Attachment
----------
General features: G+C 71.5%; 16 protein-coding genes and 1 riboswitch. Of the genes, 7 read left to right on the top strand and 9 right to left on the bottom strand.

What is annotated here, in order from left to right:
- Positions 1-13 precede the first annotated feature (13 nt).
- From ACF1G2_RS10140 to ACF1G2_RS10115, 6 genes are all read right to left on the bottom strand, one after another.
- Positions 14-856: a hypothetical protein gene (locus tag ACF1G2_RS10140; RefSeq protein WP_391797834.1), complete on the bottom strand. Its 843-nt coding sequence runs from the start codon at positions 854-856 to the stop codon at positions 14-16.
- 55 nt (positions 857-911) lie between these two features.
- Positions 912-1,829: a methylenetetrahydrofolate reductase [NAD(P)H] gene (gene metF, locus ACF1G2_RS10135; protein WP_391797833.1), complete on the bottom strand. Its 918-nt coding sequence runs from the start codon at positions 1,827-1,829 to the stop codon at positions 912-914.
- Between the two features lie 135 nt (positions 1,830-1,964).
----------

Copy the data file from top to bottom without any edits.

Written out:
General features: G+C 71.5%; 16 protein-coding genes and 1 riboswitch. Of the genes, 7 read left to right on the top strand and 9 right to left on the bottom strand.

What is annotated here, in order from left to right:
- Positions 1-13 precede the first annotated feature (13 nt).
- From ACF1G2_RS10140 to ACF1G2_RS10115, 6 genes are all read right to left on the bottom strand, one after another.
- Positions 14-856: a hypothetical protein gene (locus tag ACF1G2_RS10140; RefSeq protein WP_391797834.1), complete on the bottom strand. Its 843-nt coding sequence runs from the start codon at positions 854-856 to the stop codon at positions 14-16.
- 55 nt (positions 857-911) lie between these two features.
- Positions 912-1,829: a methylenetetrahydrofolate reductase [NAD(P)H] gene (gene metF, locus ACF1G2_RS10135; protein WP_391797833.1), complete on the bottom strand. Its 918-nt coding sequence runs from the start codon at positions 1,827-1,829 to the stop codon at positions 912-914.
- Between the two features lie 135 nt (positions 1,830-1,964).